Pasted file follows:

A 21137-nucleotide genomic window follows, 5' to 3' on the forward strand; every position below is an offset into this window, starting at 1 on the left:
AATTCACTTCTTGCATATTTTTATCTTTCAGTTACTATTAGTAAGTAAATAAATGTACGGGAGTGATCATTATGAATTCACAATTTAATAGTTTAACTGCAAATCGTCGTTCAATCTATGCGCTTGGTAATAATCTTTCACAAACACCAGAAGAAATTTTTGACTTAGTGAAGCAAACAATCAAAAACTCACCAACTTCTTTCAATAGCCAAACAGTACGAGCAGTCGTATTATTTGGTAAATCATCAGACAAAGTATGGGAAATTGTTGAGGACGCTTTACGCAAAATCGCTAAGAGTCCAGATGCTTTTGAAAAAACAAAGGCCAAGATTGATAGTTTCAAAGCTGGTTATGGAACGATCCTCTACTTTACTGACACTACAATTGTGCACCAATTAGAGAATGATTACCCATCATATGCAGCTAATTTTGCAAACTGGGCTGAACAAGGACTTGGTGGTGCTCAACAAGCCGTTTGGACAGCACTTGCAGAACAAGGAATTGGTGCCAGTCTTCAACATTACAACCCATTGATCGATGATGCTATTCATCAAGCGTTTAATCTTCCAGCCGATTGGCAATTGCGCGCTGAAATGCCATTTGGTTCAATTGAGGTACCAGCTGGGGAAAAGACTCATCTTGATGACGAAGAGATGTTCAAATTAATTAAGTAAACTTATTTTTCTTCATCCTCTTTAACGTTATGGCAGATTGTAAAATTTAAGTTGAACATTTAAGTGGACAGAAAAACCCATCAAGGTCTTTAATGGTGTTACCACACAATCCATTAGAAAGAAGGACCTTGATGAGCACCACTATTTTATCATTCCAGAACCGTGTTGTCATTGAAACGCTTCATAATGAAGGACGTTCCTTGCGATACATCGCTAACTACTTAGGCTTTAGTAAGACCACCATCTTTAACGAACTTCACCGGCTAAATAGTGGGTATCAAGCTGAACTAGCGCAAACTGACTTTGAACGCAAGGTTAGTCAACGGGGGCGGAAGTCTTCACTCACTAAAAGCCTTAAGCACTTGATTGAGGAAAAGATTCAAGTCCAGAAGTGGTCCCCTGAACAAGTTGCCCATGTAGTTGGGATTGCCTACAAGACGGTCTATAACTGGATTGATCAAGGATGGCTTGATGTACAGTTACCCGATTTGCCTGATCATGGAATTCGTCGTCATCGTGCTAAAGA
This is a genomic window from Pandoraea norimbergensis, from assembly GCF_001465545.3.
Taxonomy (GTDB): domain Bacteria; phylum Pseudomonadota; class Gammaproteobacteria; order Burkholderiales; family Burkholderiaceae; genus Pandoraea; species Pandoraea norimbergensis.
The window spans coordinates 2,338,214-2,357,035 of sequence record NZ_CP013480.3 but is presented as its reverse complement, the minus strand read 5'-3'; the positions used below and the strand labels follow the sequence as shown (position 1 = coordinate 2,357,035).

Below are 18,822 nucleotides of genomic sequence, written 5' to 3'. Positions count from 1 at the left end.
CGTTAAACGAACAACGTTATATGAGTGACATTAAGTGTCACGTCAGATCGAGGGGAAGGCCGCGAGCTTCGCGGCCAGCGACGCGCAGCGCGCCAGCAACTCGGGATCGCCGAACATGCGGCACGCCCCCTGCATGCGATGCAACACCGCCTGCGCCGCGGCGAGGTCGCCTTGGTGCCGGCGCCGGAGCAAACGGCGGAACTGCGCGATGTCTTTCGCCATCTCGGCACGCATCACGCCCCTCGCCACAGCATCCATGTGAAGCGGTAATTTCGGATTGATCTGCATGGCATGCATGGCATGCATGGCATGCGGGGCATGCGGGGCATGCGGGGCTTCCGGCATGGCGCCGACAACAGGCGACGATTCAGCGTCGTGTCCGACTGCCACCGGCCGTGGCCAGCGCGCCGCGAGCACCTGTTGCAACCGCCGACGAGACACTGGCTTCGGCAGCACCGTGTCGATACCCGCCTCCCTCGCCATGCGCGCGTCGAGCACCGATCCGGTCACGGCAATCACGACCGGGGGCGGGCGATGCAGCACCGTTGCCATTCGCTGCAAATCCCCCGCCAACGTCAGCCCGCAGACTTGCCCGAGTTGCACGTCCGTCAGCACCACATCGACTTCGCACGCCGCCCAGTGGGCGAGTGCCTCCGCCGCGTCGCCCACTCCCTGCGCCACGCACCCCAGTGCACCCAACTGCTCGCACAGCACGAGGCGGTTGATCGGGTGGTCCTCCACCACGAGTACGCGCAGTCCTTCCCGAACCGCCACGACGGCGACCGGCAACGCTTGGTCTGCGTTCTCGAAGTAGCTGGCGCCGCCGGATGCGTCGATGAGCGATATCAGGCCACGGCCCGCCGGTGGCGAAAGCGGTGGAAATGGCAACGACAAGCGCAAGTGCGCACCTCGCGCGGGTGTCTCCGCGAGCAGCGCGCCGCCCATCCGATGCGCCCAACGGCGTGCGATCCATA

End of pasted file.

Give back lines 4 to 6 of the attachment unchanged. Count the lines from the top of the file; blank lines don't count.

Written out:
Taxonomy (GTDB): domain Bacteria; phylum Pseudomonadota; class Gammaproteobacteria; order Burkholderiales; family Burkholderiaceae; genus Pandoraea; species Pandoraea norimbergensis.
The window spans coordinates 2,338,214-2,357,035 of sequence record NZ_CP013480.3 but is presented as its reverse complement, the minus strand read 5'-3'; the positions used below and the strand labels follow the sequence as shown (position 1 = coordinate 2,357,035).

Below are 18,822 nucleotides of genomic sequence, written 5' to 3'. Positions count from 1 at the left end.